DES MOINES — Following historical precedent, Iowa House Republicans dismissed a Democratic challenge to the election of one of their members Monday to maintain their 54-46 majority.
The House had no legal authority to open and count 29 mail-in absentee ballots that may have changed the outcome of the House 55 election, they said in dismissing the challenge, 53-42. Incumbent Republican Rep. Michael Bergan of Dorchester was declared the winner by nine votes over Decorah Democratic challenger Kayla Koether.
“This committee cannot act in violation of the laws that governed the election,” Rep. Steve Holt, R-Denison, said in explaining the election challenge committee’s recommending that the House dismiss Koether’s challenge.
However, in a minority report, Democrats said that because voting is a fundamental right, the 29 ballots in question should be counted.
“We have a legal and I would say a moral obligation to ensure that those rules and regulations are applied uniformly throughout the state,” Rep. Mary Wolfe, D-Clinton, said before the House voted 53-45 along party lines to reject Democrats’ minority report calling for the 29 ballots to be opened and counted. Bergan recused himself from both votes citing a House rule on conflicts of interest.
It’s likely the House vote is not the end of the controversy.
“We hope we will have people on both sides of the aisle joining us in asking that northeast Iowans’ votes be counted,” Koether said at a Statehouse news conference before the House debate Monday. She was flanked by more than a dozen voters, some whose votes were not counted. “If they don’t, then we will seek whatever redress we can get.”
Koether earlier challenged the outcome in Polk County District Court, but a judge ruled that the House was the correct venue to have her challenge heard.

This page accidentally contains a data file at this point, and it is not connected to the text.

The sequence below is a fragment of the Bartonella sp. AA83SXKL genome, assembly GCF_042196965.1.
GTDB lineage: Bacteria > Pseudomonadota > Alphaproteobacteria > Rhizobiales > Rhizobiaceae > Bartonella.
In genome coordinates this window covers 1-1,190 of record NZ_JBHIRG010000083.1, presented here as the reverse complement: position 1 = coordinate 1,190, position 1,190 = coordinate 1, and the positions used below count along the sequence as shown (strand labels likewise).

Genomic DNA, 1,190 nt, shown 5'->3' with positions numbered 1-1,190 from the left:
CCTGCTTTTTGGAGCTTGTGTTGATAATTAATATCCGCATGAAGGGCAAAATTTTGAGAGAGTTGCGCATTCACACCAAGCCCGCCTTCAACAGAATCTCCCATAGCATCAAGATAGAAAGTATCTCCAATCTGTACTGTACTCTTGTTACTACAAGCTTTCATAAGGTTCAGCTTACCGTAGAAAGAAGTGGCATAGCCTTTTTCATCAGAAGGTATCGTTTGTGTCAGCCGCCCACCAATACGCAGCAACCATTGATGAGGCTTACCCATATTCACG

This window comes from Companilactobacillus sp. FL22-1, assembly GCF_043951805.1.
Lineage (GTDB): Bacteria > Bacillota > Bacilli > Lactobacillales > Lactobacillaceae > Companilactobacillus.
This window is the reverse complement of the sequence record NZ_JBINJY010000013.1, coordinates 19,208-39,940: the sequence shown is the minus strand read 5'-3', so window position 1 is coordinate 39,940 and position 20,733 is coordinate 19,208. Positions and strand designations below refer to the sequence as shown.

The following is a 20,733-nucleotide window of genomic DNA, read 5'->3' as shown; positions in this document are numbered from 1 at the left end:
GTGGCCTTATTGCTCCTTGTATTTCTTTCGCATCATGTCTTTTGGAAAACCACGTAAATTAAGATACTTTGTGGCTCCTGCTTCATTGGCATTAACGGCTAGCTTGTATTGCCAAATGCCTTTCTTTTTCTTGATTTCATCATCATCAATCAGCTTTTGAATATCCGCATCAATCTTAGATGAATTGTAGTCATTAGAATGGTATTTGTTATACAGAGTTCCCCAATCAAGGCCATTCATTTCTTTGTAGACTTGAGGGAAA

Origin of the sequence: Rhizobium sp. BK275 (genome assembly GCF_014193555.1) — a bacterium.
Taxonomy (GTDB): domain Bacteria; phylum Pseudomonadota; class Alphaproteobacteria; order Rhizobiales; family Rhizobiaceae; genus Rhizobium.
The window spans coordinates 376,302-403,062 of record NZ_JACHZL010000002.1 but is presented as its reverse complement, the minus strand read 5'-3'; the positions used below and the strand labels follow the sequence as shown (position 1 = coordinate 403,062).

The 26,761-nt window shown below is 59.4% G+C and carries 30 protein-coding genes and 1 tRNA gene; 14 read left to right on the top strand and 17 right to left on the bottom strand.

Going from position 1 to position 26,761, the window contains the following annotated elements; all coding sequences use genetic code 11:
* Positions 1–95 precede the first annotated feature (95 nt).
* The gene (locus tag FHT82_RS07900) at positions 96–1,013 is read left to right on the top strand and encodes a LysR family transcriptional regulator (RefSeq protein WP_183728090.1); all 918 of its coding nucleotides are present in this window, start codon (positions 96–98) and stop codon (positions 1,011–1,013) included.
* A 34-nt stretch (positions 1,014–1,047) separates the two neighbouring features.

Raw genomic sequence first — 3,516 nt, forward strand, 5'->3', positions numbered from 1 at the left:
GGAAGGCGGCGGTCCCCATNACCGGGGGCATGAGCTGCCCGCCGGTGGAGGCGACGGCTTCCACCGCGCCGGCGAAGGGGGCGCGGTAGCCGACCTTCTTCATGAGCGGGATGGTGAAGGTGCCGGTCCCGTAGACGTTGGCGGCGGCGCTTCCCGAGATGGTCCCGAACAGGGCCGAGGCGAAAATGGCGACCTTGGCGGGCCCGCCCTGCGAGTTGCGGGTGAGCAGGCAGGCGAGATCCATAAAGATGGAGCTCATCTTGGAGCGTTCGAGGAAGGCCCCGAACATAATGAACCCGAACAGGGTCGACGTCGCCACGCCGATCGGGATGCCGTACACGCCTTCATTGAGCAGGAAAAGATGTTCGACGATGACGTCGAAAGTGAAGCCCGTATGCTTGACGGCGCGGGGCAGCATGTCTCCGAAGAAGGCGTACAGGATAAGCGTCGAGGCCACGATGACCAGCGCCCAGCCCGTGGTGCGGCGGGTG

Regardless of her next action, the decision was in keeping with the history of Iowa legislative election challenges. In three challenges going back to 1975, the majority party — Democrat and Republican — has voted to seat its candidate.
Wolfe told her colleagues that the administrative rule the Republican majority report relied on “is at the bottom in the hierarchy of the rules of law,” below the Constitution and statutes. The Constitution provides a “clear and affirmative, fundamental right to vote.”
“The only legal conclusion is to count every vote,” Wolfe said.
Holt agreed that voting is a fundamental right, but drew a different conclusion.
“Voting is a fundamental right,” he said, “and that is why in the United States we have rules and regulations to ensure that fundamental right is protected and guarded and people have faith in this system.”
He then listed several election-related rules used to “protect the integrity of that sacred right.”
“Our nation is a nation of laws, and the rule of law matters,” Holt said in encouraging the adoption of the committee report. “I believe democracy says we follow the rule of law particularly in a contested situation like this.”
Voters in Winneshiek County followed the rule of law “when they mailed their ballots in on time and did everything by the law to have their ballot valid and counted,” Koether said when asked about that argument.
“They are making a choice here of how to interpret the law and whether they will do so in a way that includes these 29 voters who want their votes counted,” she said. “They can follow the rule of law and count these ballots.”
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